Just yesterday, Tom Barnett wrote a post at his blog titled "China, the unprincipled SysAdmin, willing to invest anywhere, actually helps our strategic interests." The thrust of the post can be found a few lines down where Tom puts forth:
"People don't want to hear this, but China's investment presence inside the Gap limits our liability there. The Chinese "unilaterally" engage in SysAdmin just like we unilaterally engage in Leviathan work. Each side limits the other's liability. We just don't recognize yet the symbiotic nature of this relationship.
"China brags that it doesn't "foist" its models on anyone, but of course it does. By taking such a mercantilist approach to the Gap, it fosters pale versions of itself--bread before circuses, or economics before politics. But it does this so narrowly that the legacy of Chinese trade is wealth, but not development. Notice the two booms at work in Sudan: oil and real estate. Which of those two lasts? Which empowers Sudanese to any appreciable degree?"
With this post fresh on my mind, my eyes zeroed in on the following news item via the China Economic Review's daily update:
A US$1.2 billion oil deal between China and Iraq may be coming back to life. Officials plan to met in November to renegotiate an agreement over the al-Ahdab field first discussed with Saddam Hussein's government in 1997, AP reported, quoting Iraqi Oil Minister Hussain al-Shahristani. China National Petroleum Corp signed the deal with Hussein in the midst of US sanctions that barred direct dealings with Iraq's oil industry and Beijing was waiting for them to end when the US invaded in 2003. Although western companies were widely touted as being favoured for deals under the new regime, the country's instability is putting many of them off.
This is a very interesting development indeed. Depending on how the dealings develop, this could indicate a few interesting signs:
1) China, in looking for energy development opportunities, feels comfortable working with the Iraqis again, and parallel its interests in Iran. Potential Impact: Economic ties to both Iraq and Iran could provide China more leverage in diffusing any future conflict between the two countries.
2) China is more optimistic than pessimistic on Iraq's ability to stabilize into the future, perhaps because of US involvement. Potential Impact: Recently President Bush mentioned how President Hu stated his #1 concern was creating 25 million new jobs per year. With the US in Iraq and Iran having relatively friendly business relations with China, it seems worth investigating the restarting of the old Iraqi dealings. China economic involvement itself could act as another stabilizing force in Iraq in the long-term.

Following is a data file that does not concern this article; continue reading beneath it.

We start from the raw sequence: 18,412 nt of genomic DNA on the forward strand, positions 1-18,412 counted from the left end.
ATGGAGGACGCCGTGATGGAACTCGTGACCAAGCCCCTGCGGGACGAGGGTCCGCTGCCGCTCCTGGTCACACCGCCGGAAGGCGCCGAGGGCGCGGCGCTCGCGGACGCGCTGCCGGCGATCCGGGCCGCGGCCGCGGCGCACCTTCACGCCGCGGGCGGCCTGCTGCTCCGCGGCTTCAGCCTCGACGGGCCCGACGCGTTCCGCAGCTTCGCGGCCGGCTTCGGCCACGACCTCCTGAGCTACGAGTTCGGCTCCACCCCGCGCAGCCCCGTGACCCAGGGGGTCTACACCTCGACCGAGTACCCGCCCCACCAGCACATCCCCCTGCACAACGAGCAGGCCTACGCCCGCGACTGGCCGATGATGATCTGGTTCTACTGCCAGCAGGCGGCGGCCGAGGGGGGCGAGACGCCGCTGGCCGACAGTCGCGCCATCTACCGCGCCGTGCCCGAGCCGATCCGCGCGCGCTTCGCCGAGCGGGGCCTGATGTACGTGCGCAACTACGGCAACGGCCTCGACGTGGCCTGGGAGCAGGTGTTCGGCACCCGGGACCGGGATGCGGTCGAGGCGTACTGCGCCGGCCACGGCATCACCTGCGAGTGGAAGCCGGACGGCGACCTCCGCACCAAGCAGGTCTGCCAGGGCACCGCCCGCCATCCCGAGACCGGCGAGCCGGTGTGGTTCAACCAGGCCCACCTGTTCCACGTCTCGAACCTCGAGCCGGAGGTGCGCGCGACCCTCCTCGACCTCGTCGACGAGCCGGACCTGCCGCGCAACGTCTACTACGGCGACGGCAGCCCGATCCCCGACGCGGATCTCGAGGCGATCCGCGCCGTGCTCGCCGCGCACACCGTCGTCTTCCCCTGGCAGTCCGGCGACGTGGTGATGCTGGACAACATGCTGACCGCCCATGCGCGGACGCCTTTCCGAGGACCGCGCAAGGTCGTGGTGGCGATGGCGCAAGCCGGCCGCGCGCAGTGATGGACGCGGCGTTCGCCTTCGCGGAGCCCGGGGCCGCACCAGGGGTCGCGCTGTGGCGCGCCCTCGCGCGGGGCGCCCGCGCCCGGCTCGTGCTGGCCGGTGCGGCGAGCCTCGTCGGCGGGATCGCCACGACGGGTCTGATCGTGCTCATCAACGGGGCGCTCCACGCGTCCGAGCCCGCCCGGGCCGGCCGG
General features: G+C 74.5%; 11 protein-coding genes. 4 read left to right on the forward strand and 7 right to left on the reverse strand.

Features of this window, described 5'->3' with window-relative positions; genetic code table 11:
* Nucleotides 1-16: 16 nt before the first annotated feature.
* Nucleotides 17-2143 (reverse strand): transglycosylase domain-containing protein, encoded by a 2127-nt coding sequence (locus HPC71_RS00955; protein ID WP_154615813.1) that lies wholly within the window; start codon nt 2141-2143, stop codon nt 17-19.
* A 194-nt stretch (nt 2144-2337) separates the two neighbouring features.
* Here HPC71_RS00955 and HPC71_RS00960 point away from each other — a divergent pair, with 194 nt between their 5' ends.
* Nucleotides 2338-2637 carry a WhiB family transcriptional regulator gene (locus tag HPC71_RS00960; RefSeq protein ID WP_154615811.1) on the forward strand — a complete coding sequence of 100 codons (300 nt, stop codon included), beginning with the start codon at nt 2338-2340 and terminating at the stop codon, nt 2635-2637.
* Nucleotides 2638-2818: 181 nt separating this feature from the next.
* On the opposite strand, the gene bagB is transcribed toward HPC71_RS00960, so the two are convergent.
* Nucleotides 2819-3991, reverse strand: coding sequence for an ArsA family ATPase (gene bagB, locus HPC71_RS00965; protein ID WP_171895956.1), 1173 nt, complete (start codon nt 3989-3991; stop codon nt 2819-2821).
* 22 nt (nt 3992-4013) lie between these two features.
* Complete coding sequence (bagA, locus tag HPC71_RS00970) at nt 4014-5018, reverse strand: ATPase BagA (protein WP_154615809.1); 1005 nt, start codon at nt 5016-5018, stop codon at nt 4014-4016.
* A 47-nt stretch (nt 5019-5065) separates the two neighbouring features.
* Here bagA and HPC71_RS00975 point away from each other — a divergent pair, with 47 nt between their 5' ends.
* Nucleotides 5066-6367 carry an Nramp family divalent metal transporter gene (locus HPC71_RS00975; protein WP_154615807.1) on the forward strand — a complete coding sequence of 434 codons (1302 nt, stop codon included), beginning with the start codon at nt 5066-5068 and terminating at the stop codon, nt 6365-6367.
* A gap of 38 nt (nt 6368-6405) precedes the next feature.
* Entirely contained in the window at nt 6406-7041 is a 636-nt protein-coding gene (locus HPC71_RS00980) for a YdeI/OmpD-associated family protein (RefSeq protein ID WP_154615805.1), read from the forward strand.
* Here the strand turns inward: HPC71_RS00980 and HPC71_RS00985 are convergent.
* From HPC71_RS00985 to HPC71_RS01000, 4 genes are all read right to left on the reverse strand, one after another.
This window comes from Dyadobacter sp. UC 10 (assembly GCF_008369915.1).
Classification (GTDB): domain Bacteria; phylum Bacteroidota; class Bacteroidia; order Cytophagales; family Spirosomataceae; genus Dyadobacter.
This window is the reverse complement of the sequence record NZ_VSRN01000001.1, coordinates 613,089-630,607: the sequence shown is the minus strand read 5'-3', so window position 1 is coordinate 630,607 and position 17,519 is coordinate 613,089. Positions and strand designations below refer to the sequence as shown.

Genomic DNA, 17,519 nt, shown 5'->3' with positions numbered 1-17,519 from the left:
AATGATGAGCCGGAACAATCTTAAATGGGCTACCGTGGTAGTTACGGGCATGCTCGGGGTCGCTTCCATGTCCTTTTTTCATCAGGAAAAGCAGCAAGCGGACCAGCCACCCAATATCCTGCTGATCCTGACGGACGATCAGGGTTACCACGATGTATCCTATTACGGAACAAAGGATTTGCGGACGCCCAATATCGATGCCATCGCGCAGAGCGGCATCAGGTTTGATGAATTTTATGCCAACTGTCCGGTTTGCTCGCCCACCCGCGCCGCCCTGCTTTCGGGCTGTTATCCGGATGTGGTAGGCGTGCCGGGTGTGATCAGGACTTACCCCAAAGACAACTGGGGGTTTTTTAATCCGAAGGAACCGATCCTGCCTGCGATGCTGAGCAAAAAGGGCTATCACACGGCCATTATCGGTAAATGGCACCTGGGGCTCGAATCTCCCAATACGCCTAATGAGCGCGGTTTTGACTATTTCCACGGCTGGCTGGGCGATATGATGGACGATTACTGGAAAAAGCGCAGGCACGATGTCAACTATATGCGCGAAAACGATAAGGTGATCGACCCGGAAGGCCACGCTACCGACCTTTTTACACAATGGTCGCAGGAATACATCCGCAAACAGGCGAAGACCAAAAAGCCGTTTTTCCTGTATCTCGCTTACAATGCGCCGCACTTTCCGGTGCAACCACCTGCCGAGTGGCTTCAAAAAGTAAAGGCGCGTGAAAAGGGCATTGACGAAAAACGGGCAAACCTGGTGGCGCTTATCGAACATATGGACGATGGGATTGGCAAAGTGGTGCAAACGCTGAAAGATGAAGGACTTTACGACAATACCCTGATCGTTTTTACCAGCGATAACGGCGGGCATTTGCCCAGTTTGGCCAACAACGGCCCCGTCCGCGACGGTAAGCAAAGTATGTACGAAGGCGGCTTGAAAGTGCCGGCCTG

3) China is aware of Japanese investment in Iraq and seeks to ensure that it also is able to capture part of the energy pie in the country. Potential Impact: Look for more potential opportunities for joint Japan-China investment and energy development--as they could eventually do in the seas between the two countries. Relative to its energy demand, Japan is one of the most efficient energy users in the world and its energy-saving technologies will be in high demand across China into the future.
As can be seen in the picture to the left, China's Ahdab interest is in the Southern part of Iraq, as are all of the other interests targeted in the past or still targeted by Japan and South Korea. For the PowerPoint document with this map, please download the following file:
In terms of intelligence--economic, political and security intelligence, it makes sense for China to be on the ground in Iraq and since it is willing to extend its hand economically in other troubled regions, that is logically the first hand it will extend in Iraq--especially with economic interests across the way in Iran. However, with just discussions occurring at this point, China doesn't yet have to risk assets on the ground but has a seat at the table to more closely observe developments in Iraq's oil industry. Of course, with many Western companies refraining from investment, Iraq will have no problems with talking to the Chinese.
Yet, it will be interesting how China addresses potential threats to its security in "the Gap", as Tom touches on in his post:
"Last week I told the Chinese in Beijing: soon they will come looking to kill and torture and drive off the Chinese in order to drive off globalization. The backlash is just beginning. There ain't no such thing as a free lunch."
I look forward to reading Tom's following of events into the future and I will be sure to comment where I feel some value can be added.